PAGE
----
Maybe you used to keep score for yourself.
In your 20s and 30s things were easier. They were simpler, too. You’d decide to do something, think about when you wanted to get it done, and more or less that was probably it. Done and done.
And every time, you’d step up to the scoreboard to put another “W” in the books.
But gradually, things changed. Your schedule got busier. Your family grew. Your plate got really full, all of the time.
Maybe you started waking up tired more often than refreshed. Your joints and muscles started to ache. Things you used to love doing started to feel like they came with two or three barriers to easy entry.
And at some point, you came to believe that the only possible thing to do at the scoreboard was to write a big “L” on that day’s slate. You got pretty good at feeling that way about yourself.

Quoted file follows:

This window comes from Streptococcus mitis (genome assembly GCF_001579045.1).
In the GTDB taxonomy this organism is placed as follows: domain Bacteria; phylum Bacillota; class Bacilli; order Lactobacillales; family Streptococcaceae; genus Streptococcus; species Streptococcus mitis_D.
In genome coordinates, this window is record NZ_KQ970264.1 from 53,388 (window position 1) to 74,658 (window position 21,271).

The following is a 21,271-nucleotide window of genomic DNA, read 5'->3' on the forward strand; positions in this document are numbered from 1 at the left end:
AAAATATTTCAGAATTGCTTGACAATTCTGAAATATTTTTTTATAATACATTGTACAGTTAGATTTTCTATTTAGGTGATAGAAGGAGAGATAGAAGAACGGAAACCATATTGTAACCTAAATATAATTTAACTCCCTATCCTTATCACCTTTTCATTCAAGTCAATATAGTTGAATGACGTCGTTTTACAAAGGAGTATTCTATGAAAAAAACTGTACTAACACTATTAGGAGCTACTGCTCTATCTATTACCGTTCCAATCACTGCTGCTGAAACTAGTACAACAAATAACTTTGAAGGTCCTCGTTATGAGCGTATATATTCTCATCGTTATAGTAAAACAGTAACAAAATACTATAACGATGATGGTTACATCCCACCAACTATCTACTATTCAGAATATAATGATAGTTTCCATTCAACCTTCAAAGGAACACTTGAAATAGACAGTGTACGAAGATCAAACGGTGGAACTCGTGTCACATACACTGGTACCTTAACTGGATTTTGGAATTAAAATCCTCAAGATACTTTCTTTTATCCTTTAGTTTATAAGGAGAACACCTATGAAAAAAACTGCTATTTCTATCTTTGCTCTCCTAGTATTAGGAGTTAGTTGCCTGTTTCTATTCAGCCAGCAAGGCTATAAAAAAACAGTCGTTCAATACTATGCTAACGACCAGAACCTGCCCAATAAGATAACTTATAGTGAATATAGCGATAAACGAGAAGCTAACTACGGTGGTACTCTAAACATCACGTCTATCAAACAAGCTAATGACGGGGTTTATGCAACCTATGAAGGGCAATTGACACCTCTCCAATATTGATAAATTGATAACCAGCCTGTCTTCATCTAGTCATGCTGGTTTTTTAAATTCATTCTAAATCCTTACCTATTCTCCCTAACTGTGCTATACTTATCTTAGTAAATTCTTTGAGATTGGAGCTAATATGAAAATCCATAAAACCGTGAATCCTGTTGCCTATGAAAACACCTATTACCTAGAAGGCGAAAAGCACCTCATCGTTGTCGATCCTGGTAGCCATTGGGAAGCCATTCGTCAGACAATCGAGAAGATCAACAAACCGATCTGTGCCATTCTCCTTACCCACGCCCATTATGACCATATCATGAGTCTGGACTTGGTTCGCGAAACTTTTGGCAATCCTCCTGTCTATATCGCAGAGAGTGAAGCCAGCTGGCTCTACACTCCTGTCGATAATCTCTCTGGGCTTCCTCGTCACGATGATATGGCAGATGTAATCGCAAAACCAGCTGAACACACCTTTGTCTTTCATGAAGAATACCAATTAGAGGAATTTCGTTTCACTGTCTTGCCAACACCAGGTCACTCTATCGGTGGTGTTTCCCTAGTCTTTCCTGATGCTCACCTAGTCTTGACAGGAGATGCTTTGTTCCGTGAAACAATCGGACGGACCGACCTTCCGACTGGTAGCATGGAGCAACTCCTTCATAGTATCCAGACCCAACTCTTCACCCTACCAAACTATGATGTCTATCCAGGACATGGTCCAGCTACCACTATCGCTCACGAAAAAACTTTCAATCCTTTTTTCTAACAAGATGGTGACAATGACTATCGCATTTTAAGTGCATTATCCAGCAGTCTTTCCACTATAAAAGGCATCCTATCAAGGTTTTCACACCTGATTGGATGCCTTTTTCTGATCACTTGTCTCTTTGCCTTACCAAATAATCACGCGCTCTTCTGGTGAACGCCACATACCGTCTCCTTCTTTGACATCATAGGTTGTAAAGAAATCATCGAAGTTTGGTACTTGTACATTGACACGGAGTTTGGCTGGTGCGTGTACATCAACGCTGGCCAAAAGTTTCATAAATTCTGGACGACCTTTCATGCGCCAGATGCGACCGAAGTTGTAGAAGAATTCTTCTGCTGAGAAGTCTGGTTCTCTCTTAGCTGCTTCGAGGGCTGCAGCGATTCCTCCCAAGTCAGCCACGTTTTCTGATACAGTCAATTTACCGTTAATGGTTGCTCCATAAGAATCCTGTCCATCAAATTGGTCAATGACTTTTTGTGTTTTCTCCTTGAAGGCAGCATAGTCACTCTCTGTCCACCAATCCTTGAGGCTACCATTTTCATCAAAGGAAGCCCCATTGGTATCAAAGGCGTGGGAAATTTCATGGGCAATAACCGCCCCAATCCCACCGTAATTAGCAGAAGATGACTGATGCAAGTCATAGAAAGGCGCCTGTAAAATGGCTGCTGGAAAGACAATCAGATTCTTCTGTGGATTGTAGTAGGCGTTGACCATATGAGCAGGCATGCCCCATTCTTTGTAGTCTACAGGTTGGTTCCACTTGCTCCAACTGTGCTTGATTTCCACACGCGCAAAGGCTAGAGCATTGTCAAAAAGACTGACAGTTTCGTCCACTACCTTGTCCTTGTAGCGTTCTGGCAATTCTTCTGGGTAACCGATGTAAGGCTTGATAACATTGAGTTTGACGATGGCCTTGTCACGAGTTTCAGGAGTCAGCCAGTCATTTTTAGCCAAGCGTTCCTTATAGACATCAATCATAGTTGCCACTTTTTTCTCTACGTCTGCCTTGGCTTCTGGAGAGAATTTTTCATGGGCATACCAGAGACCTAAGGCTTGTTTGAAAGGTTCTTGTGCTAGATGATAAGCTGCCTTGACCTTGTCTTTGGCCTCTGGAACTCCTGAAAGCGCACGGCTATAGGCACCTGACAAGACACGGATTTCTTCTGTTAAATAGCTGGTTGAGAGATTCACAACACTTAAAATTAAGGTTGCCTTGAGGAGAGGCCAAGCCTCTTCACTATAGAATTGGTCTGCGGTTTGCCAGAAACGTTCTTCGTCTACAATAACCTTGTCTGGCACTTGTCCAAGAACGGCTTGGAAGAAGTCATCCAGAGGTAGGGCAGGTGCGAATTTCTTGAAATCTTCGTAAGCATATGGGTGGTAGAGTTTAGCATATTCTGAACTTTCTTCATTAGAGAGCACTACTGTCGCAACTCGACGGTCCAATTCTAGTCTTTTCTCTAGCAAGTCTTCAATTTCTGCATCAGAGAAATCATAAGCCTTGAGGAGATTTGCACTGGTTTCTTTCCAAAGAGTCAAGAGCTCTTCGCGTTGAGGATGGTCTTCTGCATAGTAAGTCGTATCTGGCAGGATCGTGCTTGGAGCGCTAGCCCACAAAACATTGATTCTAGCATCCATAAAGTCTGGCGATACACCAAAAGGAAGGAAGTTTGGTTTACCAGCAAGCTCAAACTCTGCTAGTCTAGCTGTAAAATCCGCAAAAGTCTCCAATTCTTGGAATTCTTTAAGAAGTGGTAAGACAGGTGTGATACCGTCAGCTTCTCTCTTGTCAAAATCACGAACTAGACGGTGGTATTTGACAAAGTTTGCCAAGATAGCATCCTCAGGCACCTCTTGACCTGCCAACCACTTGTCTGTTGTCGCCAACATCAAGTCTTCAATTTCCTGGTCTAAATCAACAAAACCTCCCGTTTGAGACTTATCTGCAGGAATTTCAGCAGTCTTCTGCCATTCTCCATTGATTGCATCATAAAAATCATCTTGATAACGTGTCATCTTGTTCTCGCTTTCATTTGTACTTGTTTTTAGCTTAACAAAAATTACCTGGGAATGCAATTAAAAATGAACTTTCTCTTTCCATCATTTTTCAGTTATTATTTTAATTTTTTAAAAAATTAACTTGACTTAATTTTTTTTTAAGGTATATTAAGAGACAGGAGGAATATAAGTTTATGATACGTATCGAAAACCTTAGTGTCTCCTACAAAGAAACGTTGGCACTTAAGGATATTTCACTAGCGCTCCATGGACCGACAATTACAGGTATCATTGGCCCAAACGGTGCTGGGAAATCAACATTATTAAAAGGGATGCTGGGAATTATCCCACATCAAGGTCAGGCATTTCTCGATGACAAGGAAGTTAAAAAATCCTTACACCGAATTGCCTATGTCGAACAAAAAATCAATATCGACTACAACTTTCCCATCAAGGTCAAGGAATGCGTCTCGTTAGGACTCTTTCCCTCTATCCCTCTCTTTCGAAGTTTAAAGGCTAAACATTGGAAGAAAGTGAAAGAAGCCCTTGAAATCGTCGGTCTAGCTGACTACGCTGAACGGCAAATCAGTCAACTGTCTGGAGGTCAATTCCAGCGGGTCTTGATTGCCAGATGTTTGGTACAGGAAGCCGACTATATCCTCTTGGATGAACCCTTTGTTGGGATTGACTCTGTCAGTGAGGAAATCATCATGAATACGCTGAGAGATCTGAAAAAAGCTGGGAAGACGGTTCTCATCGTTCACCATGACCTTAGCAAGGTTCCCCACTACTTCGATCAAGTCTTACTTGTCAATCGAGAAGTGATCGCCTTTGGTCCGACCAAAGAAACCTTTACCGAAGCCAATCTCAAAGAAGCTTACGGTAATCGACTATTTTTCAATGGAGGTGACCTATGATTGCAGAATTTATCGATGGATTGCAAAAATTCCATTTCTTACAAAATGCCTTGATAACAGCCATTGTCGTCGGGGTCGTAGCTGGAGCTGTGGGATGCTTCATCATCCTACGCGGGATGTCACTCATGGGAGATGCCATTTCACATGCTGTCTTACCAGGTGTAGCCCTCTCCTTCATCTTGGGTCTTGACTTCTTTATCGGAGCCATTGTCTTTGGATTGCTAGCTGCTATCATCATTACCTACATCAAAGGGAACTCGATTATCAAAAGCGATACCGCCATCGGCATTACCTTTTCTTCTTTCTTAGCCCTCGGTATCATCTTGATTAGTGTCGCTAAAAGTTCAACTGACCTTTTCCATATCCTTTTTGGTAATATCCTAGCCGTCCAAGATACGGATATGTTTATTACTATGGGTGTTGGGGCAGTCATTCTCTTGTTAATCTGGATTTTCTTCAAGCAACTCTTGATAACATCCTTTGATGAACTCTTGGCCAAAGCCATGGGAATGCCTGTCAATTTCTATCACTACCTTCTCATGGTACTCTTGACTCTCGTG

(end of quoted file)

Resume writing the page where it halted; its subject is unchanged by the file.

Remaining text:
You came to believe that’s all you could do. You came to believe that’s who you were now. The person who says “I can’t.” The person who says “I don’t.”
The person who shies away from conversations. The person who doesn’t think they have another dance in them.
The person who can go chapter and verse about everything they’re doing wrong, but has a hard time believing they’re capable of doing anything right again.
So you stopped playing.
This isn’t theoretical for me. I know. I have been there. Couch time, spent bottles, food wrappers, failed plans, skipped workouts, avoidance, and fear. I’ve been there.
And I know that as deep as that hole feels, as black as that dark goes, there’s another way.
Your job in life isn’t to stand at the ledger to track all of your failures. Leave that to the wind.
You don’t have to be the person who only writes “L” up on the scoreboard. Not anymore.
One day at a time, one “small good thing” at a time in the words of Raymond Carver, you can start putting up wins.
That’s enough. That’s all there is, in fact.
And you can do it.
One thing. As small as you can get it: that’s your first W.
And it won’t be your last.